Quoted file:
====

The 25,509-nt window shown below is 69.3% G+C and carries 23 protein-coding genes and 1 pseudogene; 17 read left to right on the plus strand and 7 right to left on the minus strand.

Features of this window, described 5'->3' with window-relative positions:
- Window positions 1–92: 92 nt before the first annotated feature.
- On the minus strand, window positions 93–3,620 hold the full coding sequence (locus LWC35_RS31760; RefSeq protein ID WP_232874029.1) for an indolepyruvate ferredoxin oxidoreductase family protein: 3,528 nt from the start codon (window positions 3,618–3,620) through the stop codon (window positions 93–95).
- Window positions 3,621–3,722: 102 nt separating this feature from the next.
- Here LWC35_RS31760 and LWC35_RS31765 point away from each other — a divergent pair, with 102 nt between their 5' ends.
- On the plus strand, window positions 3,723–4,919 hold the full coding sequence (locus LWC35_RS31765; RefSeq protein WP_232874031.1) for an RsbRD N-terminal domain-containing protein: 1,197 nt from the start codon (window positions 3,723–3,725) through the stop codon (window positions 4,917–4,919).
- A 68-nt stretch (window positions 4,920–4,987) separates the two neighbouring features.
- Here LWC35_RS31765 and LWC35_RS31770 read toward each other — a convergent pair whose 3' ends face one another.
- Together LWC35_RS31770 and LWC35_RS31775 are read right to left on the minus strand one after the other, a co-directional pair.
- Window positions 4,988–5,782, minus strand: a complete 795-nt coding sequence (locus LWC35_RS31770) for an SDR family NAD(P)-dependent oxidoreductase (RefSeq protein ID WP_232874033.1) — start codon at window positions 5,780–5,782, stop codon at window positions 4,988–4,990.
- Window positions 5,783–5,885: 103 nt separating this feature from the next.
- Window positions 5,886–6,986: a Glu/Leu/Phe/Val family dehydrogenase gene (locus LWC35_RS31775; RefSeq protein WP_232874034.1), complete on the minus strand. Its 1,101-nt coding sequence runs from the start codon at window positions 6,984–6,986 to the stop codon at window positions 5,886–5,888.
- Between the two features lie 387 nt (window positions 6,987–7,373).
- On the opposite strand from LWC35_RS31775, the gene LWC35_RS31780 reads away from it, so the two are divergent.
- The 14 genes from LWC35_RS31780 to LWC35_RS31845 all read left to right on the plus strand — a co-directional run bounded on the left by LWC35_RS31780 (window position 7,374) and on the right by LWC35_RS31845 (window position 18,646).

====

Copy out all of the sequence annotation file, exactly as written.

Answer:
The 25,509-nt window shown below is 69.3% G+C and carries 23 protein-coding genes and 1 pseudogene; 17 read left to right on the plus strand and 7 right to left on the minus strand.

Features of this window, described 5'->3' with window-relative positions:
- Window positions 1–92: 92 nt before the first annotated feature.
- On the minus strand, window positions 93–3,620 hold the full coding sequence (locus LWC35_RS31760; RefSeq protein ID WP_232874029.1) for an indolepyruvate ferredoxin oxidoreductase family protein: 3,528 nt from the start codon (window positions 3,618–3,620) through the stop codon (window positions 93–95).
- Window positions 3,621–3,722: 102 nt separating this feature from the next.
- Here LWC35_RS31760 and LWC35_RS31765 point away from each other — a divergent pair, with 102 nt between their 5' ends.
- On the plus strand, window positions 3,723–4,919 hold the full coding sequence (locus LWC35_RS31765; RefSeq protein WP_232874031.1) for an RsbRD N-terminal domain-containing protein: 1,197 nt from the start codon (window positions 3,723–3,725) through the stop codon (window positions 4,917–4,919).
- A 68-nt stretch (window positions 4,920–4,987) separates the two neighbouring features.
- Here LWC35_RS31765 and LWC35_RS31770 read toward each other — a convergent pair whose 3' ends face one another.
- Together LWC35_RS31770 and LWC35_RS31775 are read right to left on the minus strand one after the other, a co-directional pair.
- Window positions 4,988–5,782, minus strand: a complete 795-nt coding sequence (locus LWC35_RS31770) for an SDR family NAD(P)-dependent oxidoreductase (RefSeq protein ID WP_232874033.1) — start codon at window positions 5,780–5,782, stop codon at window positions 4,988–4,990.
- Window positions 5,783–5,885: 103 nt separating this feature from the next.
- Window positions 5,886–6,986: a Glu/Leu/Phe/Val family dehydrogenase gene (locus LWC35_RS31775; RefSeq protein WP_232874034.1), complete on the minus strand. Its 1,101-nt coding sequence runs from the start codon at window positions 6,984–6,986 to the stop codon at window positions 5,886–5,888.
- Between the two features lie 387 nt (window positions 6,987–7,373).
- On the opposite strand from LWC35_RS31775, the gene LWC35_RS31780 reads away from it, so the two are divergent.
- The 14 genes from LWC35_RS31780 to LWC35_RS31845 all read left to right on the plus strand — a co-directional run bounded on the left by LWC35_RS31780 (window position 7,374) and on the right by LWC35_RS31845 (window position 18,646).